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Home Modifications and Repairs for an Extra Margin of Safety

Woman on Front Porch

Many accidents at home are caused by unsafe conditions. Make your home safer and more functional by doing repairs and adding features that can make life safer—and a little easier all around—for a person with mobility problems or sensory impairment. Here are some steps to take:

  • Make sure roof, gutters, stairs and railings are in good repair. Inspect and upgrade plumbing, electrical, heat and air conditioning systems if necessary.

  • Perform a safety inspection of the home.  What improvements can be made?

    o Non-slip, non-glare flooring
    o Low-pile carpeting
    o Handrails on both sides of stairs
    o Grab bars in bathroom
    o Additional lighting and night lights
    o View-hole in front door
    o Good quality locks on doors and windows

  • For accessibility and independence, add…

    o Easy-grip knobs and pulls in kitchen
    o Rocker or touch-type switches
    o Wheelchair or walker access
    o Cordless phone
    o Automatic garage door opener

  • If necessary, re-arrange the house for one-story living.

  • Make energy-efficient improvements such as storm windows, double-paned windows, weather-stripping, insulation on pipes and water heater, and more efficient appliances.

You can fix some things by yourself or with the help of handy friends, but doing it yourself is not always the best way to go. Poorly planned and built features can prove useless, or even dangerous. For example, a ramp that is too steep and lacks safety features is worse than no ramp at all. Grab bars that are not solidly anchored can cause rather than prevent falls.
 
If you are hiring a handyman or contractor to do some of the work for you, be certain the person or company you select is reliable and trustworthy.

  • Get recommendations from friends who have had similar work done.

  • Be sure the contractor is licensed and bonded.

  • Get references and check them.

  • Check with the Better Business Bureau, the state consumer affairs office, and the local licensing board, if applicable.

  • Ask to see some of the contractor’s completed projects.

  • Get a written agreement, and don’t pay the full agreed price until the work is completed to your satisfaction.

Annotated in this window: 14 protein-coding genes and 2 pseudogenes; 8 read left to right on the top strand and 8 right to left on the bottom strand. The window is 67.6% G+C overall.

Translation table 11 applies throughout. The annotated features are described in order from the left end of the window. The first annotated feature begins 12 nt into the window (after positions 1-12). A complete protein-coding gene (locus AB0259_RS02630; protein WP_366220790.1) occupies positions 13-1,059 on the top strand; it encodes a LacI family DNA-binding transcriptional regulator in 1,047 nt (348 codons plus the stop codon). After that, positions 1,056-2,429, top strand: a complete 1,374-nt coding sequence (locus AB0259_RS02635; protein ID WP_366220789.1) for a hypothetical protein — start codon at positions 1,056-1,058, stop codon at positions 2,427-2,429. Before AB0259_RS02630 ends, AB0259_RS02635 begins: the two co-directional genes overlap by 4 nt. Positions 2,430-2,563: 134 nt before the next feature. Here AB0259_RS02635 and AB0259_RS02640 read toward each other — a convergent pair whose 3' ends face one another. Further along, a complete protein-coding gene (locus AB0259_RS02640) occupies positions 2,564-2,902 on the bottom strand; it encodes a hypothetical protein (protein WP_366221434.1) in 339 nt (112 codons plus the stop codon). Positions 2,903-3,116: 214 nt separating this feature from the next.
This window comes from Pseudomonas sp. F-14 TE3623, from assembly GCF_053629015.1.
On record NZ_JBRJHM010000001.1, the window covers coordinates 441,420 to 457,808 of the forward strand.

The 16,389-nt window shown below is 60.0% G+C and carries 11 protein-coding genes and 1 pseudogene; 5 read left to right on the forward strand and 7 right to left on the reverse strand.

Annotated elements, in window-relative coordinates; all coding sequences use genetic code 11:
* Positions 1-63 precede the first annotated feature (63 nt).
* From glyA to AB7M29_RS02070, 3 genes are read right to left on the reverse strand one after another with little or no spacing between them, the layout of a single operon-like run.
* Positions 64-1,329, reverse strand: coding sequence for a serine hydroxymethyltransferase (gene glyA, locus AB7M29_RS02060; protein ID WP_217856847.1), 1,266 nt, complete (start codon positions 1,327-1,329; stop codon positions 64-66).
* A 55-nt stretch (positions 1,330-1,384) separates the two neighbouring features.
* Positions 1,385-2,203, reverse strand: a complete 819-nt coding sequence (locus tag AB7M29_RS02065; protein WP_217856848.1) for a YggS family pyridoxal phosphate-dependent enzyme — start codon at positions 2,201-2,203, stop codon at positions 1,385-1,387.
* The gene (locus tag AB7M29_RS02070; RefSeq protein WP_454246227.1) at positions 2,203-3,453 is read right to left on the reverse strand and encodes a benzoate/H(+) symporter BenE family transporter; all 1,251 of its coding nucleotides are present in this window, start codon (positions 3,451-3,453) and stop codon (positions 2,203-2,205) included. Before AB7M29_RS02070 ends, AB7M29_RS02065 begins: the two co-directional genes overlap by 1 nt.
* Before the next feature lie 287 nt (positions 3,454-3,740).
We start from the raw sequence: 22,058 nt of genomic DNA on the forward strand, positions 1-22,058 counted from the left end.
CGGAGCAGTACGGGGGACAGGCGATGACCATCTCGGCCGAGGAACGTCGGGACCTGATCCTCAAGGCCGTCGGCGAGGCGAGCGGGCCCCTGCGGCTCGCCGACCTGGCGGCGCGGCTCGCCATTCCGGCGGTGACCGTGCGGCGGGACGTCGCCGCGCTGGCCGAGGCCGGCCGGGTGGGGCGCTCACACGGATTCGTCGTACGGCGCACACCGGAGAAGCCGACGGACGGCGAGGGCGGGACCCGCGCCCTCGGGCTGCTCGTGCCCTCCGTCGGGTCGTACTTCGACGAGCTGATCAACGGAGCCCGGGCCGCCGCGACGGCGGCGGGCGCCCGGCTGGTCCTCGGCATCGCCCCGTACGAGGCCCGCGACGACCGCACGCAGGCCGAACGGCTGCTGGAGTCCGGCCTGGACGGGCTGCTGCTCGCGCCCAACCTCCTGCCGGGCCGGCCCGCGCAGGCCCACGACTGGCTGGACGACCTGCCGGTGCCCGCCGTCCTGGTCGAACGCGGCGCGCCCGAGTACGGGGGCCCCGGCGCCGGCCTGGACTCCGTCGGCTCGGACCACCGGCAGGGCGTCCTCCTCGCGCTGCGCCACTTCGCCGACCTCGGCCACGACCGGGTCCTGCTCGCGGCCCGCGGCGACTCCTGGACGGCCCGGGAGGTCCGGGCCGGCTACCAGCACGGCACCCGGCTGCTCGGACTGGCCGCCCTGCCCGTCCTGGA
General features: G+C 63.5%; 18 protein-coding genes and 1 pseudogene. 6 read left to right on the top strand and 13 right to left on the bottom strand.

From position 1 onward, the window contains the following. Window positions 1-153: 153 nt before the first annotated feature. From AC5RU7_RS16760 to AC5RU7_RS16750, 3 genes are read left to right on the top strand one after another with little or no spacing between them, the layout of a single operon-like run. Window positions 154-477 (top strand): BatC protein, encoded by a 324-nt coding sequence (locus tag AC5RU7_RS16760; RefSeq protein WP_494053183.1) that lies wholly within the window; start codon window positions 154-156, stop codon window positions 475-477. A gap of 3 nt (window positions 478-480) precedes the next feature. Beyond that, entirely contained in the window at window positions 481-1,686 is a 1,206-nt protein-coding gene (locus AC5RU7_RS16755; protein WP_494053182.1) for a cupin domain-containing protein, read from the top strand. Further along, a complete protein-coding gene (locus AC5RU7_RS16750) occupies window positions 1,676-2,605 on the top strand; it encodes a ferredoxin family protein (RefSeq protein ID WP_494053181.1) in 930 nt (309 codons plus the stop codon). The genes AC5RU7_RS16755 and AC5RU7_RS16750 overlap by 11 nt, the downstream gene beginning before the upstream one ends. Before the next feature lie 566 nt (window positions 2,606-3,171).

• Get bids from several contractors—but remember, the lowest bid isn’t always the best choice.

Important note: Older adults are often targeted by unscrupulous contractors and service providers. Be wary of door-to-door repair sales. A common scam is for a salesperson to come to your door, claiming that his company is working on a job in your neighborhood and offering to do work on your house for a low rate. He might claim to have spotted dangerous conditions that should be taken care of “right away.” But when the work is completed (if it ever is completed), the services and materials usually turn out to be shoddy and not to code. Never agree to any services until you have checked out the company.

Paying for Home Improvements

If you are concerned that paying for safety improvements is beyond your means, remember that help is available through….

Community Assistance Programs—Most communities and all states have programs to assist older persons with home maintenance, seasonal weatherization, and needed repairs. Some programs are free of charge, except for the cost of materials, while others charge on a sliding scale, ability-to-pay basis.

Home Repair Loans—Government housing agencies and nonprofit organizations offer loans for home repairs and accessibility renovations, such as ramps, grab bars, and accessible kitchen and bathroom fixtures. Loans may be interest-free, or at below-market interest. Eligibility requirements apply, and the construction must not be merely cosmetic in nature. Home repair loan and grant sources include:

  • Title III of the Older Americans Act, which includes home improvement grants
  • U.S. Department of Agriculture Section 504 Rural Development Home Repair Loans
  • Local Community Development Departments (block grants and city development monies)
  • U.S. or local Department of Energy weatherization loans
  • Federal Emergency Management Agency (FEMA) for disaster assistance.

Contact your local Senior Information and Referral or Area Agency on Aging for a list of sources available in your area. Your local senior center may also be able to help you determine the programs for which you qualify, and help you apply for home loans and grants.

Reverse Mortgages—A reverse mortgage is a loan against your house that allows you to convert part of your equity into cash. The loan is paid back when the homeowner sells the house, dies, or moves out permanently. The loan can be in a lump sum, a line of credit, or monthly payments. Reverse mortgages are another area where you need to have your guard up. Be sure to work with a reputable lender, consult with your financial advisor if you have one, and do your homework before you make any commitments or sign any documents.

For More Information

National Resource Center on Supportive Housing and Home Modification. Online resources and publications to help make the home safer and more convenient for older adults.

Universal Home Design. AARP’s introduction to the concept of “Universal Design,” home design geared toward people of all ages and abilities.

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Right at Home is a national organization dedicated to improving the quality of life for those we serve. We fulfill that mission through a dedicated network of locally owned, franchised providers of in-home care and assistance services.


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